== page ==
There are two types of adversaries with different capabilities in CLPS schemes. They are known as Type I adversaries and Type II adversaries. The Type I adversary models an outsider adversary, who could replace the public key of any user with a value of his choice, but he does not have access to the master key. The Type II adversary models the malicious KGC who has access to the master key, but he cannot replace the user’s public key replacement. Padhye et al. claimed their scheme was secure against both of the two types of adversaries. In this section, we will show that a Type I adversary could generate a legal delegation of any warrant message and a legal proxy signature of any message.
3.1. Attack on the Delegation
Let be the original signer with identity and the public key . Let be a Type I adversary. could generate a proxy signature of a message and the warrant message through the following steps.(1) generates a random number and computes and .(2) replaces with .(3) generates a random number and computes .(4) computes and sends the delegation to the proxy signer , where .
Since and , then we have
Therefore, the generated delegation could pass the proxy signer ’s verification and generates a delegation of a warrant message successfully.
3.2. Attack on the Proxy Signature
Let be the original signer with identity and the public key . Let be the original signer with identity and the public key . Let be a Type I adversary. could generate a delegation of a warrant message through the following steps.(1) generates two random number and computes , , , and .(2) replaces and with and separately.(3) generates a random number and computes , and .(4) generates a random number and computes , , , and .(5) outputs as the proxy signature.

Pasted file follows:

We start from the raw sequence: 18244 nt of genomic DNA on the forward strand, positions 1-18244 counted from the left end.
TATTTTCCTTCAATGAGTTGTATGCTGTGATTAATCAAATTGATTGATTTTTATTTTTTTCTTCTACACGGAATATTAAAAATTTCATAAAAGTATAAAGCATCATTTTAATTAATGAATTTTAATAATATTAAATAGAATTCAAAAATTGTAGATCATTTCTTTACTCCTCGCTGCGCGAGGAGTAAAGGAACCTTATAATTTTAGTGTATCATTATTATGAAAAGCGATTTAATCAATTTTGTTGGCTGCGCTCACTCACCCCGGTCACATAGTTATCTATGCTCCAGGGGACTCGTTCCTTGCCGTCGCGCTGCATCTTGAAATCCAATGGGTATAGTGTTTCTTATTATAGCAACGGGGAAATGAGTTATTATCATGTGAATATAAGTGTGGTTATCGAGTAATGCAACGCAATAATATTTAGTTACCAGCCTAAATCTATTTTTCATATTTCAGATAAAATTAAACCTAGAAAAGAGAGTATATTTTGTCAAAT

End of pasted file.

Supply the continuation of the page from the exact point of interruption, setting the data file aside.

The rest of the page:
Since , , , and , then we have Therefore, the generated signature could pass the verification and generates a signature successfully.
In this paper, we have demonstrated that Padhye et al.’s CLPS scheme with message recovery is not secure against the Type I adversary by giving concrete attacks. The analysis shows their scheme is not secure for practical applications. We will try to give a countermeasure to overcome weaknesses in their scheme in the future.
|:||A large prime number|
|:||A finite field|
|:||An elliptic curve defined by the equation , where and|
|:||The group consists of points on and the infinite point|
|:||The order of , where is a large prime number|
|:||A generator of group|
|The master/public key pair of the key generation centre (KGC)|
|:||The identity of|
|:||The partial private key of|
|:||The secret value of|
|:||The private key of|
|:||The public key of|
|:||The original signer|
|:||The proxy signer|
|:||The proxy key.|
The authors thank the editors and the anonymous reviewers for their valuable comments. This research was supported by National Natural Science Foundation of China (nos. 61202447 and 61201180), Natural Science Foundation of Hebei Province of China (no. F2013501066), Northeastern University at Qinhuangdao Science and Technology Support Program (no. xnk201307), Beijing Natural Science Foundation (no. 4132055), and Excellent Young Scholars Research Fund of Beijing Institute of Technology.